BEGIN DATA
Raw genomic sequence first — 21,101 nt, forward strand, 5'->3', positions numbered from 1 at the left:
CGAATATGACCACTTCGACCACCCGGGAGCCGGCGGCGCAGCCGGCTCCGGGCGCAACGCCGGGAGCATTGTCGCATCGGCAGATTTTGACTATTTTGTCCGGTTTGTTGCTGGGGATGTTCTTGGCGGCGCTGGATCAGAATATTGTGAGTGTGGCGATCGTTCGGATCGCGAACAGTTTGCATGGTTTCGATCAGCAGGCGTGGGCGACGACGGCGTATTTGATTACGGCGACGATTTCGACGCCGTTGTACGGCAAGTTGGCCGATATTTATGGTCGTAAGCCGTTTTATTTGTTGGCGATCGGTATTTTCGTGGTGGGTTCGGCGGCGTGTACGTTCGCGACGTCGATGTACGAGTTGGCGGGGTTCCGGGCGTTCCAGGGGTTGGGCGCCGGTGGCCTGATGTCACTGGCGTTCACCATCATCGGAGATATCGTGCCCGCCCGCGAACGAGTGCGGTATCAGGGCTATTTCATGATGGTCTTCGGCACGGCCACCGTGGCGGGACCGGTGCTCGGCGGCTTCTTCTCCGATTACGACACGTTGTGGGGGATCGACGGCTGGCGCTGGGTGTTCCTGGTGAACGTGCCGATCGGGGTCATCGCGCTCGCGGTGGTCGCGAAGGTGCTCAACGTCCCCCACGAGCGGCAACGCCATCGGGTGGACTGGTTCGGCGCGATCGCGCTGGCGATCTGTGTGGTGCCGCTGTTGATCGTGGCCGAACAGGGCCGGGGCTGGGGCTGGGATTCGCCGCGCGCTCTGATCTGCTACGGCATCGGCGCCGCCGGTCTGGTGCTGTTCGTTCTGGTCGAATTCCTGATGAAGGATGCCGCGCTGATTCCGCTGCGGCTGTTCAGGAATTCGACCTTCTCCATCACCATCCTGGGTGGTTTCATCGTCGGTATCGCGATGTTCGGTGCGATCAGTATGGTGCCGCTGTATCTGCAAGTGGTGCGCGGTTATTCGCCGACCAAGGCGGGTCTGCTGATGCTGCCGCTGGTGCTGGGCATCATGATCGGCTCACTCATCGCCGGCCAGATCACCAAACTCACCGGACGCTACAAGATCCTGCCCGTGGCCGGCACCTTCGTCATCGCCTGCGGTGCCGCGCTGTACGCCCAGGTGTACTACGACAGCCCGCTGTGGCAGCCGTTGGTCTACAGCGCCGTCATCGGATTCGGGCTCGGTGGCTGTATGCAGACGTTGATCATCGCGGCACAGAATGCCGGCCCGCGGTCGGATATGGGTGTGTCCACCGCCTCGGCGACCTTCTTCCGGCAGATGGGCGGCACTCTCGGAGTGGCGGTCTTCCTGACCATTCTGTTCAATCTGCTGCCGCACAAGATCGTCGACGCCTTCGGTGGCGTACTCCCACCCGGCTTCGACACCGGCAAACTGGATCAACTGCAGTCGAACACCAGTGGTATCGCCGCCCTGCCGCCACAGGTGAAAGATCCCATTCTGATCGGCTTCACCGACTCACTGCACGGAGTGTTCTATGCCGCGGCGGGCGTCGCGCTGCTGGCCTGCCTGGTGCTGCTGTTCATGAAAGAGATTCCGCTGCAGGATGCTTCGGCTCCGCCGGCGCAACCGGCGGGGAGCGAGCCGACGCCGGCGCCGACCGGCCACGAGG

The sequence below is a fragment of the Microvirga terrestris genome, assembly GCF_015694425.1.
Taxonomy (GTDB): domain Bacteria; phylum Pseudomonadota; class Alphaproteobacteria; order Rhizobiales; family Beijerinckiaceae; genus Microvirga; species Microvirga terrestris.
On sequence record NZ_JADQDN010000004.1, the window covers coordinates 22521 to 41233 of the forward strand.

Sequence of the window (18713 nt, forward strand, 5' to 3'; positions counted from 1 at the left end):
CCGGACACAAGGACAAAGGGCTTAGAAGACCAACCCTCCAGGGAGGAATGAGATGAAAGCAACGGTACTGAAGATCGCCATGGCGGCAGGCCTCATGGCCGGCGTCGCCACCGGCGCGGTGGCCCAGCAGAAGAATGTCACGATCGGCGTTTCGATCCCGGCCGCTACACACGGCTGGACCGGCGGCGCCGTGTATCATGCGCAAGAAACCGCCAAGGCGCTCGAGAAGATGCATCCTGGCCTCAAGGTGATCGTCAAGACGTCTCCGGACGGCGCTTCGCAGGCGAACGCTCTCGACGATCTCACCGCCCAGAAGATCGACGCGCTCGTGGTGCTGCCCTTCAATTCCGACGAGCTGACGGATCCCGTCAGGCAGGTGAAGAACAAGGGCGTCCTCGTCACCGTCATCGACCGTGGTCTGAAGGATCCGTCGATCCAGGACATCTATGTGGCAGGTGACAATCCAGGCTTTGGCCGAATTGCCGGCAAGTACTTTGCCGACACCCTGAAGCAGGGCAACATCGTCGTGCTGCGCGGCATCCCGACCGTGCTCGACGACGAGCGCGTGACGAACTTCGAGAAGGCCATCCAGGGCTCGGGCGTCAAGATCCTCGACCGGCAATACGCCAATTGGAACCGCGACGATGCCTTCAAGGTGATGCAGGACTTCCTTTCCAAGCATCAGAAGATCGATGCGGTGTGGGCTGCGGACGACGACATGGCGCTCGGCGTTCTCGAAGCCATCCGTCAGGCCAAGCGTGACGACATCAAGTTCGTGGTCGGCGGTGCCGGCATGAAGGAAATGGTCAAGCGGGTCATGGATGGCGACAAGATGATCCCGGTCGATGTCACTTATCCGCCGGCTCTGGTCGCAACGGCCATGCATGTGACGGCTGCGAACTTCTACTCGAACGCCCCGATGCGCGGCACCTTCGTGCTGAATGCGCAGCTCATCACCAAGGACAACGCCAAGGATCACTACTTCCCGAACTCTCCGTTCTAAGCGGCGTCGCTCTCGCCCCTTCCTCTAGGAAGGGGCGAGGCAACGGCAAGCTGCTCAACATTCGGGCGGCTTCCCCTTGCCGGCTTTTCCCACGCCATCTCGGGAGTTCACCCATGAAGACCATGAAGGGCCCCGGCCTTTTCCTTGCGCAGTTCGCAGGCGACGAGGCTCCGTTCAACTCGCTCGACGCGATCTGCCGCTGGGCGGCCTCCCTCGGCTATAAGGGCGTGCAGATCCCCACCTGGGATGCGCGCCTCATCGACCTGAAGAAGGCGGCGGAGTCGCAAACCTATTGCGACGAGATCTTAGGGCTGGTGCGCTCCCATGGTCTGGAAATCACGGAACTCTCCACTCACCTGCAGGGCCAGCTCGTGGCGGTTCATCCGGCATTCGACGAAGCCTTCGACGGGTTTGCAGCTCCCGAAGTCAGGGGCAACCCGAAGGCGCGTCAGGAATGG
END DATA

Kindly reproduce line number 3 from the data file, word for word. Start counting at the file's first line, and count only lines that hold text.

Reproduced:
The sequence below is a fragment of the Microvirga terrestris genome, assembly GCF_015694425.1.